Greek scientists are angry and incredulous at what they see as a double-pronged government attack on the country's research system: the confiscation of research funding to plug a hole in Greece's ever worsening finances, and a new reform of higher education that they say will make universities more politicized and less meritocratic.
The cash seizure was authorized in an emergency decree passed by Greece's Parliament in a heated and emotional session last week. The decree forces local government and other state bodies to transfer their cash reserves to the Bank of Greece in order to pay salaries and pensions of public-sector employees. As Science went to press, it remained unclear exactly how much money would be targeted and when it would be taken, but researchers expect the government to grab funds set aside to pay for overheads. These amount to as much as 20% of the value of grants and pay for utility bills and temporary staff as well as expenses that are not covered up front by research agencies.
Costas Fotakis, research minister in the government coalition led by the left-wing Syriza Party, describes the move as an "interim measure" that will place the money in accounts with high interest rates of 2.5% and return it later. "We do hope that a fair agreement in the ongoing negotiations for the Greek debt will be reached soon, by the end of June," he said in an e-mail. "Then this measure will be waived."
To reduce the level of confiscations, many researchers are frantically shifting or spending as much of their overhead reserves as they can, in some cases by stocking up on consumables and paying Ph.D. students' salaries for several months in advance. "I have little doubt that a massive exercise in hiding research money from the government is probably under way," says Costas Synolakis, a marine scientist now at the University of Southern California in Los Angeles. The government raid is resented by Greek scientists who have seen their salaries cut by about 30% in the past 3 years and who rely increasingly on E.U. funding for their research—Greece spends just 0.6% of its gross domestic product on R&D.
On a second front, researchers are also fighting educational reform that the government announced out of the blue on 17 April without public consultation. The reform involves scrapping universities' governing boards, removing existing rectors, and giving students a large share of the votes to appoint new rectors. As such, it reverses many changes brought in by a 2011 law that sought to limit the powers of students and administrative staff.
That earlier law proved highly controversial and triggered huge student protests. However, parliamentarians approved it by a large majority and academics saw it as a positive step in reducing the power of political parties over university appointments. "Since the 1980s, university administrations have been voted, not on merit or administrative prowess, but on party credentials," Synolakis says. In effect, he maintains, the latest reform—due to be voted on by Parliament within the next few weeks—will "move Greek higher education back about 30 years." Other scientists are similarly critical. Mathematician Thanasis Fokas of the University of Cambridge in the United Kingdom describes the reform as "a step backwards," pointing to, among other things, its removal of a cap on the length of time a student can take to complete his or her studies. He adds that it also scraps electronic voting in university elections, which, he says, may allow students to steal ballot boxes and intimidate voters, as they have done in the past.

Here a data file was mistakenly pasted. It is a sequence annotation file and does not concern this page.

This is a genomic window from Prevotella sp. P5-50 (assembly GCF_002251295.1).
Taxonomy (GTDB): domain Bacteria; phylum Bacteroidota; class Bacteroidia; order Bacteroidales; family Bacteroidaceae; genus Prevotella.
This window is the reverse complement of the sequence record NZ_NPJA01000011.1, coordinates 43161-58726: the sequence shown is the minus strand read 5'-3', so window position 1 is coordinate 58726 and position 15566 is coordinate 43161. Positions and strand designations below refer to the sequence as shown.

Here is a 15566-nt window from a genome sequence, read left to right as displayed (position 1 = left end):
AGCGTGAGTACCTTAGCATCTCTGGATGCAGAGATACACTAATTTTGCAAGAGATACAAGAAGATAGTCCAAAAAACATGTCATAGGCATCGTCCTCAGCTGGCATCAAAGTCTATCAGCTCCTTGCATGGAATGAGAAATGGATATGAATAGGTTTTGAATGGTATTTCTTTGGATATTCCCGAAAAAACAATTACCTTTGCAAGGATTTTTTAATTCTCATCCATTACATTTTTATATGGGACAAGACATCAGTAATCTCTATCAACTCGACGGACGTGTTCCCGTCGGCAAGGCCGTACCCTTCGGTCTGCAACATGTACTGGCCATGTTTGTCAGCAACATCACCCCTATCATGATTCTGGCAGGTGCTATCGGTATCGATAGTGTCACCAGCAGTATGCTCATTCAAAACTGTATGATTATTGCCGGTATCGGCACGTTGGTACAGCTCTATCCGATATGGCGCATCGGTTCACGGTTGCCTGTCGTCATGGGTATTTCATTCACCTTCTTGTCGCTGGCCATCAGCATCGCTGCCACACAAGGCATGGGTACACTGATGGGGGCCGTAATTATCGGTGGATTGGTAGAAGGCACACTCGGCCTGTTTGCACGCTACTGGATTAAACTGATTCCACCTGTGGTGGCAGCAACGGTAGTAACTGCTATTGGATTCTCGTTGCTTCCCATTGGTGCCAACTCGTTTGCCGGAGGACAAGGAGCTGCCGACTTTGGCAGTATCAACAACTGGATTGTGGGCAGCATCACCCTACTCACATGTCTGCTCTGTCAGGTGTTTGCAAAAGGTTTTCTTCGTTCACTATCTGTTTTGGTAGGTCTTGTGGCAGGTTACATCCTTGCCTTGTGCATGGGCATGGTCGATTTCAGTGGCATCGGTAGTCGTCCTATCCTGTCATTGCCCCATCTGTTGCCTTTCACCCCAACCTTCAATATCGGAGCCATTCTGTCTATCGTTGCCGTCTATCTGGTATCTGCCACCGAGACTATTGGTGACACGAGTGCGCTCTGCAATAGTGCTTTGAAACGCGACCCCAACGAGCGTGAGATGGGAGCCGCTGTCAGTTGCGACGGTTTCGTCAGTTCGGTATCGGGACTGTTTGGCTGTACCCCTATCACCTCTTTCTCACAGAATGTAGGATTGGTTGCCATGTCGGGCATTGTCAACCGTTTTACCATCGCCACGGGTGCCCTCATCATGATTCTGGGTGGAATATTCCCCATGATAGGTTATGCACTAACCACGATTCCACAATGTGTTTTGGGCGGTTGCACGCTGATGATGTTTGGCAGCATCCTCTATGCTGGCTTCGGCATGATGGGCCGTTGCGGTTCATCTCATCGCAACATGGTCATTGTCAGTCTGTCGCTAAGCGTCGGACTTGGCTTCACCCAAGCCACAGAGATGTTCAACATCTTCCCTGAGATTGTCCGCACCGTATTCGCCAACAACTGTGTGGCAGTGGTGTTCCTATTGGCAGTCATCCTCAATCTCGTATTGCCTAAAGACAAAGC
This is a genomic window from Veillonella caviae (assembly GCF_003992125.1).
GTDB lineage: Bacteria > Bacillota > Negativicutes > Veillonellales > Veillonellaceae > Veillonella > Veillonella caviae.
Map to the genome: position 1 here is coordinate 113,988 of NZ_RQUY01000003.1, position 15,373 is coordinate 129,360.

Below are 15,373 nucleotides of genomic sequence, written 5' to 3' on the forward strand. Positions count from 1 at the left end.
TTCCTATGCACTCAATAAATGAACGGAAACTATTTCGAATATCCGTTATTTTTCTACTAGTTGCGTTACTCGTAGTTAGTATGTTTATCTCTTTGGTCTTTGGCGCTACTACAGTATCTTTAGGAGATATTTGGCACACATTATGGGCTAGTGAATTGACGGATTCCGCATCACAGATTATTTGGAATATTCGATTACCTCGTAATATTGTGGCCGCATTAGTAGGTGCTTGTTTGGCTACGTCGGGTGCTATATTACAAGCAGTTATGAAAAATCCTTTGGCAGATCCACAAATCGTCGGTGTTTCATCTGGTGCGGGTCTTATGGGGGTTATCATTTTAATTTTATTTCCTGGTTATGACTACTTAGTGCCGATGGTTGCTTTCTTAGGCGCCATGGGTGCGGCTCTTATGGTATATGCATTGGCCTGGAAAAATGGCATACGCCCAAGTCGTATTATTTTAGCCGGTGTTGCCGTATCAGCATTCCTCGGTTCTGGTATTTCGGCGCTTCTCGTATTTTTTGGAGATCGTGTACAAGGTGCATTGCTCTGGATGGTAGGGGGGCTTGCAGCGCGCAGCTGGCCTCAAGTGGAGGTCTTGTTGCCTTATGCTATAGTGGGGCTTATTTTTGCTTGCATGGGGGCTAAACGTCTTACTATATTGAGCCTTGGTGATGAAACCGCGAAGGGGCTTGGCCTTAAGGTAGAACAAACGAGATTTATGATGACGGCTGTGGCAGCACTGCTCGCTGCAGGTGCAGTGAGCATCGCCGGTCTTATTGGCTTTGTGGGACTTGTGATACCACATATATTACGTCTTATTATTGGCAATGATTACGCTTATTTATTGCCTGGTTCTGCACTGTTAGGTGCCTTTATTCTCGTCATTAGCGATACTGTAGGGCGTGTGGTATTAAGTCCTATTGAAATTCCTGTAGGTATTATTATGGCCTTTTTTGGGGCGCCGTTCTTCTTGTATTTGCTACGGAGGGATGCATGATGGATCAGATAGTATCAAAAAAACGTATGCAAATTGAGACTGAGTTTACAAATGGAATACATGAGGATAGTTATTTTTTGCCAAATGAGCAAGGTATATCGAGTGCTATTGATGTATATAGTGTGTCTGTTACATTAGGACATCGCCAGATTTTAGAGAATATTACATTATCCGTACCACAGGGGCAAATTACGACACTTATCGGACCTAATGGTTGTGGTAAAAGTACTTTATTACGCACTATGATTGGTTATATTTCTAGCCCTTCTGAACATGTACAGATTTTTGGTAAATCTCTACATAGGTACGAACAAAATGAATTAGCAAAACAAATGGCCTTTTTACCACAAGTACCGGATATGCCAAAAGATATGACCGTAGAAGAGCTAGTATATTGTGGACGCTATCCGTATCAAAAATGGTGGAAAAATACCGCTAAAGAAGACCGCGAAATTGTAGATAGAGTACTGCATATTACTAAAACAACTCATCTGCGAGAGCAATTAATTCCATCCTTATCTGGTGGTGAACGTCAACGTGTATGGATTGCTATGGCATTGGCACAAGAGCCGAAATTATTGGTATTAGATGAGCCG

The new law also seeks to change the composition and functions of the National Council for Research and Technology, an 11-member panel that advises the government on the organization and funding of research. This, too, has proved controversial. The then-members of the council tendered their resignations on 4 March in a letter to Prime Minister Alexis Tsipras, claiming that Fotakis had told the press a week earlier that the council was "illegal."
The chair of the now disbanded council, Joseph Sifakis, a computer scientist at the Swiss Federal Institute of Technology in Lausanne, claims that the government is getting rid of the council because it disliked a number of reforms that it had proposed regarding the pooling of groups from universities and research centers, increasing collaboration between universities and industry, and reducing corruption in the distribution of European funds.
Fotakis denies saying that the panel was "illegal." He says instead that changes to the council proposed last year by the previous administration created a "legal vacuum" that may have affected the smooth running of the country's research centers. The new law, he says, is designed to rectify this anomaly and allow researchers easier access to E.U. "structural funds," designed to boost economic growth in poorer regions. Fotakis adds that more comprehensive legislation will follow to "fully reflect our ideas and policies for research."